Global coal trade by sea increased by 3.7% in 2018

Global trade in coal by sea rose 3.7% last year thanks to higher production in India, Indonesia and Russia, the German lobby of VDKI coal importers said on Friday.

Imports and exports reached 1.202 billion tonnes, up from 1.159 billion tonnes in 2017, VDKI chief executive Franz-Josef Wodopia said in a speech made available to Reuters.

Of the total, trade in steam coal used in power plants increased 3.6 percent to 920 million tonnes.

Trade in coking coal used for steelmaking rose 4.4 percent to 281 million tonnes, estimated the VDKI (Verein der Kohlenimporteure).

Global demand was driven by India, where the start of new power plants pushed imports to over 200 million tonnes, delivered largely from Australia and Indonesia.

China and Southeast Asia were other demand centers, served by Australia and Indonesia but also by South Africa, Russia, the United States and Colombia.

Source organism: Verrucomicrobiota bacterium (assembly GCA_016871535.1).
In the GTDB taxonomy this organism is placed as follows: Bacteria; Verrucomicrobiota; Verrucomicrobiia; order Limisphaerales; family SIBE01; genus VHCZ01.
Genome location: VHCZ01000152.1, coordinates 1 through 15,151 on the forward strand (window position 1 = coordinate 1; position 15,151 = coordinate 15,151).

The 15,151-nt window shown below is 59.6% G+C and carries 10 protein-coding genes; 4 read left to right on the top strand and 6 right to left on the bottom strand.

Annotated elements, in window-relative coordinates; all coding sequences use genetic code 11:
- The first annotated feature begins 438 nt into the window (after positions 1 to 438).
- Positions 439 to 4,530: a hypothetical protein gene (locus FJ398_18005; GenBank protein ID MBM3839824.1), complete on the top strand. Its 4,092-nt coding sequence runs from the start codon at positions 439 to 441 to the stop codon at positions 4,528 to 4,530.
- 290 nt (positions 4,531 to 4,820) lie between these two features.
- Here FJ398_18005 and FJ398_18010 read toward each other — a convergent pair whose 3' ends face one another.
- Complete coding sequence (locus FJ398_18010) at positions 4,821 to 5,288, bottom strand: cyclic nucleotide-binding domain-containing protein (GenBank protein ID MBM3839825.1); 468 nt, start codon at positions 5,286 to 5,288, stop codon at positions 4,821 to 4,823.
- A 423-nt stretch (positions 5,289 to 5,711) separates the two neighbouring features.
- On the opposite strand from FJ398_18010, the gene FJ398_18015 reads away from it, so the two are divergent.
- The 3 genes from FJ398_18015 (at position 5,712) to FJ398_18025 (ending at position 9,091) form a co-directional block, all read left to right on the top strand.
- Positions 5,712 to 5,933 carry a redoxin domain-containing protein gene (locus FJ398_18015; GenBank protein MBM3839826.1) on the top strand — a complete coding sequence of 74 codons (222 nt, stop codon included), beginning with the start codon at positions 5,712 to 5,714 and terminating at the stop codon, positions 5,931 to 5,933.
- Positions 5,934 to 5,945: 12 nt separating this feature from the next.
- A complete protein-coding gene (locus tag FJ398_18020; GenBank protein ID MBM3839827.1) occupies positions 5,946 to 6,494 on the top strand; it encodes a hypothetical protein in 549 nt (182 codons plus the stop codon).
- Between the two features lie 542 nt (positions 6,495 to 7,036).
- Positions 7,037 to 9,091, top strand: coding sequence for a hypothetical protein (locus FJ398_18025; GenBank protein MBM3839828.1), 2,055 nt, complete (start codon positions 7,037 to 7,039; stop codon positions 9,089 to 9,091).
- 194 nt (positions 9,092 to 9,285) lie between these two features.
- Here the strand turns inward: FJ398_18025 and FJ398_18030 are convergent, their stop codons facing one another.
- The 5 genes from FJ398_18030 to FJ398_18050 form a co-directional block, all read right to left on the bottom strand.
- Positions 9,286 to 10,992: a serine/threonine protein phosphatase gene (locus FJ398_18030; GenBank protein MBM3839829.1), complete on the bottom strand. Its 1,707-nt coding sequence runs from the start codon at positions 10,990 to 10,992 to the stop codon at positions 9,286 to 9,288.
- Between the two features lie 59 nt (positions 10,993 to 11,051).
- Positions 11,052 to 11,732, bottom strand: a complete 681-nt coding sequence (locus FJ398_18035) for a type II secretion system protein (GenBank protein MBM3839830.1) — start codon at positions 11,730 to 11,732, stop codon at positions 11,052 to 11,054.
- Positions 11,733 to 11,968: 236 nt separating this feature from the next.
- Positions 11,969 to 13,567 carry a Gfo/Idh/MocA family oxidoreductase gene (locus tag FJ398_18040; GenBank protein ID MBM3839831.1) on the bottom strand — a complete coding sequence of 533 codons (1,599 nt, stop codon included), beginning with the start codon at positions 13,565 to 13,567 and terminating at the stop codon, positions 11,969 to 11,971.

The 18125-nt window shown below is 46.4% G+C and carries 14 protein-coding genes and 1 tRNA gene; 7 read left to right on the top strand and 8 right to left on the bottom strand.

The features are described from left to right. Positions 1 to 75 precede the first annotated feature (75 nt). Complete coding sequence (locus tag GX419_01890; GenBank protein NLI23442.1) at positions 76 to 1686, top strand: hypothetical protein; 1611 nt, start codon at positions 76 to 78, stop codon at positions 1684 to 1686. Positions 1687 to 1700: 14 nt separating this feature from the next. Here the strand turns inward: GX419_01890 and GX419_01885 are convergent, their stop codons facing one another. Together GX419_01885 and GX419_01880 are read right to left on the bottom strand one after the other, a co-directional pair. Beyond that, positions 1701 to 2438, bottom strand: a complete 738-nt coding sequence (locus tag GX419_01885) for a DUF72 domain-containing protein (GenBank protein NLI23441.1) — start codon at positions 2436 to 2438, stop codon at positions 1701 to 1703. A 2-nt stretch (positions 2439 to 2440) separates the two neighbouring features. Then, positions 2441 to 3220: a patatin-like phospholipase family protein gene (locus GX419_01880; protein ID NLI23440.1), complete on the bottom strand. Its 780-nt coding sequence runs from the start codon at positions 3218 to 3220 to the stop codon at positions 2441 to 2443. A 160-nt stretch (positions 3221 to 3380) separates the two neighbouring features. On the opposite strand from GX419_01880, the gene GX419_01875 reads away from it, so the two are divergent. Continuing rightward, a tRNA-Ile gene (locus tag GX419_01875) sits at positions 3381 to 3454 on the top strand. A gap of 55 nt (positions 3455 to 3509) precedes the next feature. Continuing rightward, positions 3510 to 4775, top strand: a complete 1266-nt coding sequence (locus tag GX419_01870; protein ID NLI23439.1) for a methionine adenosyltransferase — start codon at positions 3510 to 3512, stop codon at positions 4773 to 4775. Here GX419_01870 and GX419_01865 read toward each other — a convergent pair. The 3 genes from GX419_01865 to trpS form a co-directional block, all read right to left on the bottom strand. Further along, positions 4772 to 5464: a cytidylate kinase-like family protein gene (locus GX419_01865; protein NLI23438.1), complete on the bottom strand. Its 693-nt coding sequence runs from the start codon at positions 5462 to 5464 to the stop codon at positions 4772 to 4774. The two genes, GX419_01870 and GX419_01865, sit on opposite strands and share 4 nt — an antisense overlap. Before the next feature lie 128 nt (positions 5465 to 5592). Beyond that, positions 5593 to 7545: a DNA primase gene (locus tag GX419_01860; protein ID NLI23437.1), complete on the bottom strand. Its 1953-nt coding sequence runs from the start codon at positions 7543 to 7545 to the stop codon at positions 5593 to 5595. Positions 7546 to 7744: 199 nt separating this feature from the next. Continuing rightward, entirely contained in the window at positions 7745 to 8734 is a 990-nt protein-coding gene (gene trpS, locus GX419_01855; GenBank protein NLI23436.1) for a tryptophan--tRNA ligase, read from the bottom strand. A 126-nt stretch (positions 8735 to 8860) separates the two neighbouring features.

China, the world’s largest producer, is currently restricting additional imports to serve its electricity sector. It is not yet clear how soon those import limits will be relaxed, Wodopia said.

The size of China’s domestic coal production determines how much coal the country must import, which has an impact on the global trade balance.

Wodopia noted that China’s energy mix is ​​expected to include at least 10% gas by 2020, which it says could restrict its imports as well.

But also, this policy could stimulate shipments of liquefied natural gas (LNG) to China.

“The long-term price forecast is therefore: rather weak coal, firm gas,” he said.

(Reporting by Vera Eckert; editing by Jason Neely)

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